The Most Common Executive Hiring Mistake Made Today
By Bob Norton
With unemployment levels high today many people are focusing on specific industry and domain experience with the idea that a large pool of candidates means they can write a very detailed list of experience and still get good candidates. This tends to create a process which ignores the overall quality and ability of the candidates in favor of a simple checklist of very specific experience. A person’s broad experience, attitude, abilities, intelligence, work ethic and other factors are much more important by a factor of ten for most managers and senior executives. The truth is that a high quality executive can learn a new industry very quickly from the existing management team, but a lower quality executive with specific domain experience may NEVER become a high quality executive! Which do you prefer, a high quality executive or a short learning curve? Sure there are positions where 10 years industry or domain experience will help, because of experience, contacts and industry specific idiosyncrasies, but few industries are so complex that a few months will not get a really good person 80% up to speed in terms of learning the differences. Specific domain expertise becomes much less important as you climb the corporate ladder and specific contacts and knowledge mean less, and overall experience, creativity, management skills and other abilities become far more important. At the CEO level 90% of the job is generic, not industry specific and many others on the management should bring the domain expertise.
Often the excuse that there are so many candidates available is used to demand the “square peg in a square hole” phenomenon. Hiring executives create a long list of requirements only met by a very few people, who are not necessarily the best executives.
Executive recruiters often fall victim to this phenomenon when very specific but unimportant things are requested by the client company but with little to no understanding of the weighting of certain skills. I suppose that sometimes they are reluctant to provide negative feedback on this due to fear of losing the contract or the inability to weigh relative importance of factors. Many of the truly great turnarounds have been executed by executives brought in from other industries entirely who come with fresh ideas and fewer preconceived notions. One of the most famous turnarounds of all time was done by Lou Gerstner at IBM. He came from the consumer and packaged goods industries (RJR Nabisco & American Express) to run the biggest technology and computer company in the world, at the time doing $65 billion in sales. Jack Welch started as a Chemical Engineer and many, many CEOs who came from within the industry, or even the company itself, failed miserably to create new shareholder value.
The best executives are going to ask GREAT questions that cause change and innovation, not just do it the way everyone else does. They may not even ask these questions if they grew up with the “way things are always done” and have learned to live with these things even though they may be narrow thinking or obsolete today. There is no better way to guarantee mediocrity than to not introduce new blood on a regular basis, and this means people from other industries, who will look at things differently, bring new ideas and provide a perspective that gets everyone to think some more. This square peg, in a square hole phenomenon is often sending away the very best executives in a search in exchange for a little domain expertise that might actually be a liability sometimes! Don’t fall into this trap.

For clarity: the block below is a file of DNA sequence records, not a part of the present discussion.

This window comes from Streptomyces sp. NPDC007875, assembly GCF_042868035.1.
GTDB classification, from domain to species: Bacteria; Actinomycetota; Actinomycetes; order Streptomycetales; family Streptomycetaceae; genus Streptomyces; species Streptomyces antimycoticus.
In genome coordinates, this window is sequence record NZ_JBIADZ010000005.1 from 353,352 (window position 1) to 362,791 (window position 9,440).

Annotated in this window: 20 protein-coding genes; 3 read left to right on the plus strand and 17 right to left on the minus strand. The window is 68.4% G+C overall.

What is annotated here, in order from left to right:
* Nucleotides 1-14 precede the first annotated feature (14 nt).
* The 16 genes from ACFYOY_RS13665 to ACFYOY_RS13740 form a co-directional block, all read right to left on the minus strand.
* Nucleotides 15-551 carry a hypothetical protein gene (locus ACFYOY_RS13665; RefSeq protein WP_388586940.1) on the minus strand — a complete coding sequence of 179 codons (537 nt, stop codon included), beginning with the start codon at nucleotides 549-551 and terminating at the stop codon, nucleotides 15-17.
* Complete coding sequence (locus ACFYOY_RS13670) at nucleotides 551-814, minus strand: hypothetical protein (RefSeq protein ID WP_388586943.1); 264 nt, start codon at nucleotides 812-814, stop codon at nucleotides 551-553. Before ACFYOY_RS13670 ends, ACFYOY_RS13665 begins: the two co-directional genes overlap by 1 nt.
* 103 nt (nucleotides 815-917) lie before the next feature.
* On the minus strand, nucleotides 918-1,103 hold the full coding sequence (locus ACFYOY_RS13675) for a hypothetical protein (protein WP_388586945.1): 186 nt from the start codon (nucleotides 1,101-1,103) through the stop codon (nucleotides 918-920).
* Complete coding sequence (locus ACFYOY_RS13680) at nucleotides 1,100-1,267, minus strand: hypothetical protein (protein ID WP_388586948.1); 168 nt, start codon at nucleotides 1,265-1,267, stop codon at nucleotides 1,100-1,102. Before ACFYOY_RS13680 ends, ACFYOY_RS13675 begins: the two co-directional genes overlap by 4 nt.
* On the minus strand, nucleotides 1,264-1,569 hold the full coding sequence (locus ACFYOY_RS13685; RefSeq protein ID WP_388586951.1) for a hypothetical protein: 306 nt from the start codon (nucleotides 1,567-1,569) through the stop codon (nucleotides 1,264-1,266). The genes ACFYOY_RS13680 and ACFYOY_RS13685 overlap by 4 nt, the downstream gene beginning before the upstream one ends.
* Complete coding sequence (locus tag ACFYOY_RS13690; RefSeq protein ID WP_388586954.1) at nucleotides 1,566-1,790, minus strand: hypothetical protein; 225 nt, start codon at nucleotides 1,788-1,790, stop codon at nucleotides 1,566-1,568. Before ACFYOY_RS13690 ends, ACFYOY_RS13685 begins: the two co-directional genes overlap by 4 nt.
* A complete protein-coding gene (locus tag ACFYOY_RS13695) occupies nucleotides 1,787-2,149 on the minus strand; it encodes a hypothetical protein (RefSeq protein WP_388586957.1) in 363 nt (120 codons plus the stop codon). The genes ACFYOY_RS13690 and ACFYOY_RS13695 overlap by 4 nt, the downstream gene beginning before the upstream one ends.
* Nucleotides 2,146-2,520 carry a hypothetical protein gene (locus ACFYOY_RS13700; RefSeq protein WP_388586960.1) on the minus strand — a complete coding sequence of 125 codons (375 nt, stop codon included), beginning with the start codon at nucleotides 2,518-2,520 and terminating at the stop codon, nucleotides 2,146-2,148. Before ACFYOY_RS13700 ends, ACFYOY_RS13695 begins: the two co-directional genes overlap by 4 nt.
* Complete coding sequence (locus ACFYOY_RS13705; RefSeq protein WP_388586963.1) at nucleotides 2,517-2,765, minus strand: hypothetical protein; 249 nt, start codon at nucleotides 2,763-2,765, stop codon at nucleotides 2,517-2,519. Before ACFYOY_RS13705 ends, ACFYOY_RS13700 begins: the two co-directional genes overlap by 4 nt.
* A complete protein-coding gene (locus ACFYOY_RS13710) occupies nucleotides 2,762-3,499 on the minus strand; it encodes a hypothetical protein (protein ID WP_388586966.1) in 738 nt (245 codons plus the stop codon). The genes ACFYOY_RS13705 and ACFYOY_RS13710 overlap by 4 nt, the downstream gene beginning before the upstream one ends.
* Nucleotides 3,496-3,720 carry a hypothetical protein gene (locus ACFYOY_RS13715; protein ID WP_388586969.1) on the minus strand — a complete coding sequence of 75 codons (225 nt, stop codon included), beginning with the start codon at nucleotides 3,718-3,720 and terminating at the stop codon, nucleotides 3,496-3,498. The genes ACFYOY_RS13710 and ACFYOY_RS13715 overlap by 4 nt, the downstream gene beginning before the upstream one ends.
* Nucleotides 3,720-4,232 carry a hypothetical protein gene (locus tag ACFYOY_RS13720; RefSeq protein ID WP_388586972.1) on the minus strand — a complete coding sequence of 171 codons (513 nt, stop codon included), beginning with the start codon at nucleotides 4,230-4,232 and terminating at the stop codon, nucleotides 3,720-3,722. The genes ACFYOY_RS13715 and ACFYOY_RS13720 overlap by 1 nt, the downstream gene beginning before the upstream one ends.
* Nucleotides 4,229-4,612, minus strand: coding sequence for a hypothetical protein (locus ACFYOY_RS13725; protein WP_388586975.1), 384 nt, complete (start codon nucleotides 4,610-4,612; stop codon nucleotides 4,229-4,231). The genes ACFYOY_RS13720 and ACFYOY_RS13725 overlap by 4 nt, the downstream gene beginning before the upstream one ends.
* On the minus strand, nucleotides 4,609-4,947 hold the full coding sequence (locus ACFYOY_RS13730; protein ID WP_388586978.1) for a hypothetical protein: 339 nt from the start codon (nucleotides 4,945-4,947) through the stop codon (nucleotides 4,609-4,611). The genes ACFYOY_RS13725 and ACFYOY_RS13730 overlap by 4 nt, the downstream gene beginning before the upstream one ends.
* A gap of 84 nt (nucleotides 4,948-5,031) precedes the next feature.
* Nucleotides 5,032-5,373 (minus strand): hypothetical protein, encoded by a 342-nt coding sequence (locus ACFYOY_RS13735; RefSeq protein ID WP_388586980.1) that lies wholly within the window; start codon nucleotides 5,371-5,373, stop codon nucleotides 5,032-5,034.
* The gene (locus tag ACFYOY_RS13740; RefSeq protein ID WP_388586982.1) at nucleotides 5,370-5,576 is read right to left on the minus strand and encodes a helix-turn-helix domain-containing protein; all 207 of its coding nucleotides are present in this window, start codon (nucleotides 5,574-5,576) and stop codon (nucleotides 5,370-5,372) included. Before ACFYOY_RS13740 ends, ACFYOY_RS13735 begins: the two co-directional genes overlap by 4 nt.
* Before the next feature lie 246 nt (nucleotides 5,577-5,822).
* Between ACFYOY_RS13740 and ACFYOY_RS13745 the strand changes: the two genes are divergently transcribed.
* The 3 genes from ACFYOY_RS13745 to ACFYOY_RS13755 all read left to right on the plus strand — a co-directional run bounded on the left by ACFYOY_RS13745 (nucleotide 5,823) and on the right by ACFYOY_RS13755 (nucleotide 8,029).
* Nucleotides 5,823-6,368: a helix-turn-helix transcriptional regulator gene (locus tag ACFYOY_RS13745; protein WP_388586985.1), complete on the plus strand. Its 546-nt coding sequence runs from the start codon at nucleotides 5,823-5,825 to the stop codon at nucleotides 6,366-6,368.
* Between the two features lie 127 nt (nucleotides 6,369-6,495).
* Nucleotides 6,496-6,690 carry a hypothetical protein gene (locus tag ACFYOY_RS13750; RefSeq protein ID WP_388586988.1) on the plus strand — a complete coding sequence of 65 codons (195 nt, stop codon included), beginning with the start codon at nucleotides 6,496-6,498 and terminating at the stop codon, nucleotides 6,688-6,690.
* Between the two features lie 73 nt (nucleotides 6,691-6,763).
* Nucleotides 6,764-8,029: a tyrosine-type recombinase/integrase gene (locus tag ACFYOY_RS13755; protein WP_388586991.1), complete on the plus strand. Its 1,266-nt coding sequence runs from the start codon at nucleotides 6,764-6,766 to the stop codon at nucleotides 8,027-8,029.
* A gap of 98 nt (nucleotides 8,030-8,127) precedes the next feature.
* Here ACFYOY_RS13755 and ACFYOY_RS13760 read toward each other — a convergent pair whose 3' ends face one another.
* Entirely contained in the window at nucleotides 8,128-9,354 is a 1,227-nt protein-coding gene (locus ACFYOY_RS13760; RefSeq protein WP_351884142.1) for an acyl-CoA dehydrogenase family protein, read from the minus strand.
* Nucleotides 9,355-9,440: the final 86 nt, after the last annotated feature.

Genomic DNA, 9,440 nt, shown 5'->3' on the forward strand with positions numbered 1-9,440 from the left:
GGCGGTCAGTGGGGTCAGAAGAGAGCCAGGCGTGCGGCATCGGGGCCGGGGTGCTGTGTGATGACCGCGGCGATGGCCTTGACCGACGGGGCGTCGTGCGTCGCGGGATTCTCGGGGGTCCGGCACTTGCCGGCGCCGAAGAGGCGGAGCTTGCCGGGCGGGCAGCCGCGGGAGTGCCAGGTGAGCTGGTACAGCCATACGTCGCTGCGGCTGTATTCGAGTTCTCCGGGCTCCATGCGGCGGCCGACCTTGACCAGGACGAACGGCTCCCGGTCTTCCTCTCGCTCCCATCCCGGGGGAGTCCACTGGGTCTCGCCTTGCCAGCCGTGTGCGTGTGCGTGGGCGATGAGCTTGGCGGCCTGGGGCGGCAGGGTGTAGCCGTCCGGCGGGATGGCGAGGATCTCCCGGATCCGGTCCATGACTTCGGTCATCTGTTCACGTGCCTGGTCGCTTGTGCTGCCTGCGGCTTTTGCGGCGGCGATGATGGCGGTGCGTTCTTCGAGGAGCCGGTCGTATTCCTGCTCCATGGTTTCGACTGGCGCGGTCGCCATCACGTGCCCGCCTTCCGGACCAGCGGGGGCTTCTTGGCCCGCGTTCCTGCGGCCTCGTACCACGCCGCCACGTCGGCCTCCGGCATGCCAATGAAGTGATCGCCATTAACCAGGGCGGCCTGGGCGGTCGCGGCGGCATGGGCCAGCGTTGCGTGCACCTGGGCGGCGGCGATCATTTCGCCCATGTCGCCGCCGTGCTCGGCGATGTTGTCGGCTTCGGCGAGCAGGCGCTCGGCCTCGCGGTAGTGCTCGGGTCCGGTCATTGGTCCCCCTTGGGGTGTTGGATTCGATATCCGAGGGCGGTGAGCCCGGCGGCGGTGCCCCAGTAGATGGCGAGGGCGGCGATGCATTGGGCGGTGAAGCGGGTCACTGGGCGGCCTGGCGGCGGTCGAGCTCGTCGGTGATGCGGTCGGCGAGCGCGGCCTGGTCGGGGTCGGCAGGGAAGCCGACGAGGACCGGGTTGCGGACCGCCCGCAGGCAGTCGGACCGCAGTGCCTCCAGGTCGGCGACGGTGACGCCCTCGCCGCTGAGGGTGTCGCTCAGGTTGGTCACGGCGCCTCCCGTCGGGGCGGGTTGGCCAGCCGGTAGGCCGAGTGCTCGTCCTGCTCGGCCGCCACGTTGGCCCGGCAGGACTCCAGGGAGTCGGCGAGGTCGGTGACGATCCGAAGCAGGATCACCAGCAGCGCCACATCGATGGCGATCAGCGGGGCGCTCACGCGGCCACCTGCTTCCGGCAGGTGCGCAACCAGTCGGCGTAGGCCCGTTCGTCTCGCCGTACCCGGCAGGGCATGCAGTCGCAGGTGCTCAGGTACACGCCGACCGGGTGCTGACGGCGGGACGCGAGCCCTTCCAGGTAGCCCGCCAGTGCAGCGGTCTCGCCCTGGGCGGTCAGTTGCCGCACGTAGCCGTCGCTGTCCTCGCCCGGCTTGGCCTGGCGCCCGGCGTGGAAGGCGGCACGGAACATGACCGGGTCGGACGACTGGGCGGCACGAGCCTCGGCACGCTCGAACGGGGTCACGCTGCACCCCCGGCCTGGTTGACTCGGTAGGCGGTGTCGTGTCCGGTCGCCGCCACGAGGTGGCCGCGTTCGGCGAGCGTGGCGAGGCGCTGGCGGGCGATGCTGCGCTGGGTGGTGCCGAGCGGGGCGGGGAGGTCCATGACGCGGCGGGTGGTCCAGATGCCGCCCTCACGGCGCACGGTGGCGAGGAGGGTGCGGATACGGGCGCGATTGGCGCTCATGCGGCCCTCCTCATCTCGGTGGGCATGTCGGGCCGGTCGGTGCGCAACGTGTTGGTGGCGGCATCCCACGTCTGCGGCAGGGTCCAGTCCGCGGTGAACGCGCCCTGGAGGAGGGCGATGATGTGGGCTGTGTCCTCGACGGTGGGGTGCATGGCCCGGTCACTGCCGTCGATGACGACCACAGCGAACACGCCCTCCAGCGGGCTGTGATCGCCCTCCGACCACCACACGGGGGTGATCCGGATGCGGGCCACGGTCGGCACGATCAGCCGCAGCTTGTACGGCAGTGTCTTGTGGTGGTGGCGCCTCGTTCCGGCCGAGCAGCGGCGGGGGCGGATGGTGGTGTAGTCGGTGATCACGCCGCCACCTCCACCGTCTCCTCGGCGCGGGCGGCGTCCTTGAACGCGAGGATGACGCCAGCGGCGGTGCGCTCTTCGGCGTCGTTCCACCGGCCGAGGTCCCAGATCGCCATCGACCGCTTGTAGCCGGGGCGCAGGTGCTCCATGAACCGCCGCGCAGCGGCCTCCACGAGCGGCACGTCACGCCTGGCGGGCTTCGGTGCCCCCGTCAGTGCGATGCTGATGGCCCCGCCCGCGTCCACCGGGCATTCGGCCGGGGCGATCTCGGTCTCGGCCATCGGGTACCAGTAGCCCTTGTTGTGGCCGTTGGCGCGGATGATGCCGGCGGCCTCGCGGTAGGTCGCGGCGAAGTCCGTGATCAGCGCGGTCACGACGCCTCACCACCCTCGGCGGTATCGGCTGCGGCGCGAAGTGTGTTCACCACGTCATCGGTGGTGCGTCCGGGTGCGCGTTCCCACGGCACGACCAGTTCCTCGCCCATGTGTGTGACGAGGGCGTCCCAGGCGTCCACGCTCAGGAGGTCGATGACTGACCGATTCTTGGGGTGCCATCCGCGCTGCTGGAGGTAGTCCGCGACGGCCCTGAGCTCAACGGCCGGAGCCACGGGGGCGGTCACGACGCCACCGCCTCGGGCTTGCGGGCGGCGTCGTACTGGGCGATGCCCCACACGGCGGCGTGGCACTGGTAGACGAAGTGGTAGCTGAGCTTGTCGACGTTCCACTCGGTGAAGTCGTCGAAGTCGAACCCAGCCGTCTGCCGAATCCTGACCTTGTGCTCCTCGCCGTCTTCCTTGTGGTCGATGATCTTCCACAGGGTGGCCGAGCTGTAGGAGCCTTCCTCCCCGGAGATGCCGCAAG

For instance why would you not demand a CEO for instance who had a list of three or four very specific skills and experiences like: “middleware”, or a “BS degree in mechanical engineering” or even experience with “radar systems”. Because these things are far too granular and will exclude the majority of high quality candidates who are better at the more generic business and leadership skills (90% of a CEO’s job) for the less important very specific and smaller knowledge set (5%) that other people should already have at the company. In other words you will be predisposing your filtering process to reject superior candidates before they get to the right person. This makes the search easier, for recruiters and resume screeners anyway, but dooms the process to a short list of highly specific candidates, instead of a broader list of high quality candidates. In other words, when you do this, you are not really weighting the importance of each factor, but doing a binary (yes/no) exclusion on enormously less important criteria!
Don’t get me wrong I think selling to the government and B2B versus the consumer markets are very important (macro level stuff). I just do not believe that the level of granularity I see today in searches (i.e. “middleware”, a specific degree 15+ years ago, specific product experience) adds value, so much as distracts from the most important criteria in executive selection. After all “middleware”, for example, is just a type of software and has the same technology/R & D, economic characteristics, sales process and marketing challenges as any software product targeted at businesses and MIS types. Recruiters who allow clients to do this are doing a major disservice to their clients by statistically excluding the best candidates every time!
Too Many People Ignore Behavior In The Selection Process Because It is Hardest To Discern In An Interview Process –
But It is By Far The More Important Factor Affecting Long-term Employee Performance and Results.
Broad experience, intelligence, adaptability, work ethic, self-motivation, ability and desire to learn make great long-term employees.